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AT&T Staunchly Defends Ad Targeting

Claims it's never
adversely targeted users

As mobile advertising picks up steam, AT&T sets a precedent by issuing a strong defense of tracking users' web-browsing behavior across its network, arguing it can "dramatically improve their experience," reports the New York Times.

AT&T also emphasized the importance of doing so "the right way," meaning using of the "opt-in" method (requiring customers to affirmatively agree to monitoring) as opposed to "opt-out" (tracking anyone who does not explicitly ask to not be tracked). The latter is the method most commonly used by ad targeting companies.

The announcement was part of a response to an inquiry from the House Committee on Energy and Commerce to 33 companies concerning ad targeting practices. News that behavioral ad firm NebuAd might buy customer web-surfing data from several internet service providers (ISPs) prompted the inquiry. Major ISPs, including Comcast, Verizon, TimeWarner Cable, and AOL, reassured the Committee that they do not monitor behavior on sites they don't run.

Against the tide, AT&T asserted behavioral targeting can be valuable for customers — provided that companies give consumers control over their information, ensure transparency, and take steps to protect privacy.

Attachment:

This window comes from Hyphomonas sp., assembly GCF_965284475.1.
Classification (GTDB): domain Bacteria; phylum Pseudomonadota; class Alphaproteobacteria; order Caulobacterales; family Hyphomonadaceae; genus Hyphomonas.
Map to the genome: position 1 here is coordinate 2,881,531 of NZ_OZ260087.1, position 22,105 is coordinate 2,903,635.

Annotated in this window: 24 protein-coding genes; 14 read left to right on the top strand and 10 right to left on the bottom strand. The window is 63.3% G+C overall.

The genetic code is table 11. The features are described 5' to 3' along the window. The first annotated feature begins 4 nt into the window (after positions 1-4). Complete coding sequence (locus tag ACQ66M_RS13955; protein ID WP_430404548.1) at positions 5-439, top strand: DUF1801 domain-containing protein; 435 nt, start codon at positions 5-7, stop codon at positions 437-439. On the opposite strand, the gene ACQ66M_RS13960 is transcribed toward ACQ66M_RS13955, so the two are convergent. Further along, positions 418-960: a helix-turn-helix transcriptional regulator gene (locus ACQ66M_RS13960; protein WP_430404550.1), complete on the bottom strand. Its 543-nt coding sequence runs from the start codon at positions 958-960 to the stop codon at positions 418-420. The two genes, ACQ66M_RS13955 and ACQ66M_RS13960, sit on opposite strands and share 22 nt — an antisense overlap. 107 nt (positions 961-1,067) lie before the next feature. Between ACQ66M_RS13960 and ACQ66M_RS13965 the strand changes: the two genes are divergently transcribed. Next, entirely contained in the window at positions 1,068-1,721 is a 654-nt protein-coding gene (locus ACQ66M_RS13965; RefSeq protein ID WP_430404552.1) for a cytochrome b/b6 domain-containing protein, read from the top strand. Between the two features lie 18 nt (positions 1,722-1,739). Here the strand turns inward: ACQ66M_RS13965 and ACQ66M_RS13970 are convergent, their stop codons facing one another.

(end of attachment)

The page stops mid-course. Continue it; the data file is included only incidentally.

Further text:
Justifying AT&T's argument, a recent Harris Interactive study found consumers are generally fine with behavioral targeting as long as privacy and security safeguards are met.

AT&T has never engaged in overall behavioral targeted advertising, not even in a customer trial, company spokeswoman Dorothy Attwood pointed out. She added that ISPs and ad networks, like Google, glean a deeper understanding of customer behavior by examining their entire online browsing history across all websites as opposed to examining their activity on just one.

Other behavioral targeting activities, like correlating web-surfing data across various platforms (i.e. use on sites broken down by broadband versus wireless users) is possible, she added, but AT&T has so far refrained from doing so, choosing instead to take a more "deliberate approach" to tracking and developing ad-delivery technologies.

The House conducted a hearing in mid-July to determine to what extent the partnership between ISPs and ad firms infringe upon user privacy, putting pressure on both parties to reform their current practices.


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